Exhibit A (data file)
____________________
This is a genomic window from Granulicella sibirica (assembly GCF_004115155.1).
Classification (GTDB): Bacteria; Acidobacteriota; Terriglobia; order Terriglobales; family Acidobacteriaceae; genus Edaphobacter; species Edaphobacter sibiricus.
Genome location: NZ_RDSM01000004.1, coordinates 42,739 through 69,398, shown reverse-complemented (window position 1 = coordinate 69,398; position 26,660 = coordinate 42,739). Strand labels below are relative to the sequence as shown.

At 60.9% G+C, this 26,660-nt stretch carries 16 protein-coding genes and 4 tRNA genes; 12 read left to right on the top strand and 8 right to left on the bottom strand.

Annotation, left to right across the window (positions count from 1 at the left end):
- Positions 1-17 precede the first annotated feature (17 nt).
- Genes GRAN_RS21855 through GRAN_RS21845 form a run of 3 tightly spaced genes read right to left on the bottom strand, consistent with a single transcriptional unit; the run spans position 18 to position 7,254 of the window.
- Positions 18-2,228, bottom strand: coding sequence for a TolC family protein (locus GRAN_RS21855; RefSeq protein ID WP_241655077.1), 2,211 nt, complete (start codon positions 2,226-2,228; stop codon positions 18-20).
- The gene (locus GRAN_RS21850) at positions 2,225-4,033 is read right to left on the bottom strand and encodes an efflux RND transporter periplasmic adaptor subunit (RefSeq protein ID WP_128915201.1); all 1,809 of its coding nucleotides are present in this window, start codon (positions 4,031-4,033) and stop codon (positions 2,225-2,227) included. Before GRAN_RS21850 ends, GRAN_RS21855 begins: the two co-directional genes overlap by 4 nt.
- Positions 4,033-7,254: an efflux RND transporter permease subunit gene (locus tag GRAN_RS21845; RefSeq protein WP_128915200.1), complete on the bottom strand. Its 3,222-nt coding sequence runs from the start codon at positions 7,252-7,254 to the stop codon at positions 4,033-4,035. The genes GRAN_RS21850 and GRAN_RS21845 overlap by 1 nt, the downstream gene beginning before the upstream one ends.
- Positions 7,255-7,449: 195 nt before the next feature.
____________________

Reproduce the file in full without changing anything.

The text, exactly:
This is a genomic window from Granulicella sibirica (assembly GCF_004115155.1).
Classification (GTDB): Bacteria; Acidobacteriota; Terriglobia; order Terriglobales; family Acidobacteriaceae; genus Edaphobacter; species Edaphobacter sibiricus.
Genome location: NZ_RDSM01000004.1, coordinates 42,739 through 69,398, shown reverse-complemented (window position 1 = coordinate 69,398; position 26,660 = coordinate 42,739). Strand labels below are relative to the sequence as shown.

At 60.9% G+C, this 26,660-nt stretch carries 16 protein-coding genes and 4 tRNA genes; 12 read left to right on the top strand and 8 right to left on the bottom strand.

Annotation, left to right across the window (positions count from 1 at the left end):
- Positions 1-17 precede the first annotated feature (17 nt).
- Genes GRAN_RS21855 through GRAN_RS21845 form a run of 3 tightly spaced genes read right to left on the bottom strand, consistent with a single transcriptional unit; the run spans position 18 to position 7,254 of the window.
- Positions 18-2,228, bottom strand: coding sequence for a TolC family protein (locus GRAN_RS21855; RefSeq protein ID WP_241655077.1), 2,211 nt, complete (start codon positions 2,226-2,228; stop codon positions 18-20).
- The gene (locus GRAN_RS21850) at positions 2,225-4,033 is read right to left on the bottom strand and encodes an efflux RND transporter periplasmic adaptor subunit (RefSeq protein ID WP_128915201.1); all 1,809 of its coding nucleotides are present in this window, start codon (positions 4,031-4,033) and stop codon (positions 2,225-2,227) included. Before GRAN_RS21850 ends, GRAN_RS21855 begins: the two co-directional genes overlap by 4 nt.
- Positions 4,033-7,254: an efflux RND transporter permease subunit gene (locus tag GRAN_RS21845; RefSeq protein WP_128915200.1), complete on the bottom strand. Its 3,222-nt coding sequence runs from the start codon at positions 7,252-7,254 to the stop codon at positions 4,033-4,035. The genes GRAN_RS21850 and GRAN_RS21845 overlap by 1 nt, the downstream gene beginning before the upstream one ends.
- Positions 7,255-7,449: 195 nt before the next feature.